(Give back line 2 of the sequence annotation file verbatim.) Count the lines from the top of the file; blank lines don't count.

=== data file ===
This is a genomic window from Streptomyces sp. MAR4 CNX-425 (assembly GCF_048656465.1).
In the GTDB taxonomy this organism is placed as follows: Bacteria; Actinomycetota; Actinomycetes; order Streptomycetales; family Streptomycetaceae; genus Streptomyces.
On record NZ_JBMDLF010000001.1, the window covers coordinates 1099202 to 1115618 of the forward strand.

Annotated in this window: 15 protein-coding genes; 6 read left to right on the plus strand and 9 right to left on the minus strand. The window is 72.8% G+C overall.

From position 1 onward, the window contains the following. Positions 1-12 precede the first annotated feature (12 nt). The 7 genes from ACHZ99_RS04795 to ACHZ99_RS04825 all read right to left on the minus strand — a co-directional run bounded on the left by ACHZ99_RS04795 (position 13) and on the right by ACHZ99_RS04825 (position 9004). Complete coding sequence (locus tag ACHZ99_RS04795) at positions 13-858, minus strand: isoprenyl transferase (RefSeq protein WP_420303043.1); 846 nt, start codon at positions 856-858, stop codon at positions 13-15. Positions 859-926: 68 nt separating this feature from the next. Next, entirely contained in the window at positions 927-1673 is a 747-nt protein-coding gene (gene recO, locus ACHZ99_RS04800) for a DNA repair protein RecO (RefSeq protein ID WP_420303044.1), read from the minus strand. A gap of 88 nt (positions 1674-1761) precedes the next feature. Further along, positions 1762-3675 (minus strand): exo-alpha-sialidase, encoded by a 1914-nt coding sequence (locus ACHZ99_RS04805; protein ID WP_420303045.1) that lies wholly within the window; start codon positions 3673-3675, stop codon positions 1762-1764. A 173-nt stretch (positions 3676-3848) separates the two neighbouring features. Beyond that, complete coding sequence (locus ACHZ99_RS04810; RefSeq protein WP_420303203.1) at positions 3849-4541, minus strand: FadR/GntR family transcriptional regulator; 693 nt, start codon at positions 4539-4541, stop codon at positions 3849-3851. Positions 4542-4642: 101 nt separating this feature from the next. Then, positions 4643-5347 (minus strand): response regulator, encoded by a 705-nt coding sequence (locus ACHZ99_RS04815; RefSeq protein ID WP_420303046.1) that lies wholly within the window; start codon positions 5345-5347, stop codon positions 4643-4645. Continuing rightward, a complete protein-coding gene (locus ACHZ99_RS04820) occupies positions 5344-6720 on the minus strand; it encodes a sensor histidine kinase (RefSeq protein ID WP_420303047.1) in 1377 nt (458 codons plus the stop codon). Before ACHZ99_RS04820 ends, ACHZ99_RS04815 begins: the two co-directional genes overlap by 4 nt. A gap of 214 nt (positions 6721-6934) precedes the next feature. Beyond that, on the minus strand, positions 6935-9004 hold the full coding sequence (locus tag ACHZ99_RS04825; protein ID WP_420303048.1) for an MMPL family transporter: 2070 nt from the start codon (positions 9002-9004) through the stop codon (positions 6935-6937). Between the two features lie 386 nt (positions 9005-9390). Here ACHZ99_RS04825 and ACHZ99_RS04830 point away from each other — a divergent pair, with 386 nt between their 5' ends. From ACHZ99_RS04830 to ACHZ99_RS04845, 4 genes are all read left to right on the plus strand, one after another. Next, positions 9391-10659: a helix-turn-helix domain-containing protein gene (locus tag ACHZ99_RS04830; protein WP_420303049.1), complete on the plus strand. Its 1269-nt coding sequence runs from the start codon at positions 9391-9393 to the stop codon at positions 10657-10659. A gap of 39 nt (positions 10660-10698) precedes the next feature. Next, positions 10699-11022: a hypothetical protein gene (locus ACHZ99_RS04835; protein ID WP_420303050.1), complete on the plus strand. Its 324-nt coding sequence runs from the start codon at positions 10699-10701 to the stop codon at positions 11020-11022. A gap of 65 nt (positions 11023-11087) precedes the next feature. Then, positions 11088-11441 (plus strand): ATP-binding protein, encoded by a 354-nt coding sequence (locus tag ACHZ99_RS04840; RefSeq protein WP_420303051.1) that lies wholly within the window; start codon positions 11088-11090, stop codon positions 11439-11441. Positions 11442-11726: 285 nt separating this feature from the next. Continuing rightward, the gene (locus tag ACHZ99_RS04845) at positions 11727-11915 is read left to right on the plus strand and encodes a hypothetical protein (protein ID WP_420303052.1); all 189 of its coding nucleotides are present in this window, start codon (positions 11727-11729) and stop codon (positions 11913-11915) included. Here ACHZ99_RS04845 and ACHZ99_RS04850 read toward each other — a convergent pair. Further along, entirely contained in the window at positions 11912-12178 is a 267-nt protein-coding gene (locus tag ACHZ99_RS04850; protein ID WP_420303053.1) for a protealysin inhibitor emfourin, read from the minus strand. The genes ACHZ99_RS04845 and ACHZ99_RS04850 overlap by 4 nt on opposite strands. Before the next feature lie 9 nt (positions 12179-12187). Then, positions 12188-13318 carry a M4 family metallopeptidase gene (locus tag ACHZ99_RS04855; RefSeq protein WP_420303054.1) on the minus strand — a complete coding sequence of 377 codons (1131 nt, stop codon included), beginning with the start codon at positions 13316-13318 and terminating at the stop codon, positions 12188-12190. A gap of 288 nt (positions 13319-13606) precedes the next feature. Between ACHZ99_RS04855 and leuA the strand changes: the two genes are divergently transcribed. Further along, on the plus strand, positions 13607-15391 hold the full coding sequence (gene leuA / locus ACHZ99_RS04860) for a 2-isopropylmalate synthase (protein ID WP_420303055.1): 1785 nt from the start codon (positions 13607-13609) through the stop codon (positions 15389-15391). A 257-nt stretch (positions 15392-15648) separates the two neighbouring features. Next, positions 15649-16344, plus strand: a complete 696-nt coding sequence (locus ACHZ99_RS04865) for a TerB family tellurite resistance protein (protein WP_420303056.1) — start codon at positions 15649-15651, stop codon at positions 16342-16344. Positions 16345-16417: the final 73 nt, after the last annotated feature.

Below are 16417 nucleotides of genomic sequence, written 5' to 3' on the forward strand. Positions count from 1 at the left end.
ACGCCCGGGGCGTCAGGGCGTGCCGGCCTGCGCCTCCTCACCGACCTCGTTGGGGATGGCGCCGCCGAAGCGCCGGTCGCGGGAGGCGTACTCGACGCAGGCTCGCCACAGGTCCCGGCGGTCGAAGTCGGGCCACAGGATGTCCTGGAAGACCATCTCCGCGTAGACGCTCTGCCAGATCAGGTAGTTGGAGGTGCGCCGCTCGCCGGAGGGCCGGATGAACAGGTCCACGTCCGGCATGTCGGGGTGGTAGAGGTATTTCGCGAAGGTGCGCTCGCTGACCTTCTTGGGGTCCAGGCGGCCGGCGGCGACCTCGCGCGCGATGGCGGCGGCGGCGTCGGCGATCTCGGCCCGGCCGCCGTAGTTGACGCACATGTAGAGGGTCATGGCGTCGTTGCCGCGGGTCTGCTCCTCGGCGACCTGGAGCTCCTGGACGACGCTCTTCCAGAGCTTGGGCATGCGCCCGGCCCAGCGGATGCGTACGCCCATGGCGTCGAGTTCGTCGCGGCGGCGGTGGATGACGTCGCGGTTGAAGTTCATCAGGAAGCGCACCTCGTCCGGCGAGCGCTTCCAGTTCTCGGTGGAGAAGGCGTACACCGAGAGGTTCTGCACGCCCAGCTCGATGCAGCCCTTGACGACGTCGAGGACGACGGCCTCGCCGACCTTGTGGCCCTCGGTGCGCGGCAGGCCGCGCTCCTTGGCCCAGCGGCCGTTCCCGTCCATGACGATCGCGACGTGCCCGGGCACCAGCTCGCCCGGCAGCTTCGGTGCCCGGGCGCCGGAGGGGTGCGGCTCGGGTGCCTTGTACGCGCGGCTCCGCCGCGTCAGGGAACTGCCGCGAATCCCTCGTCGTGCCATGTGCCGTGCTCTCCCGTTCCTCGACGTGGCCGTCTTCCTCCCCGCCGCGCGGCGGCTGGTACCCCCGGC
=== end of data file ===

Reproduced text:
In the GTDB taxonomy this organism is placed as follows: Bacteria; Actinomycetota; Actinomycetes; order Streptomycetales; family Streptomycetaceae; genus Streptomyces.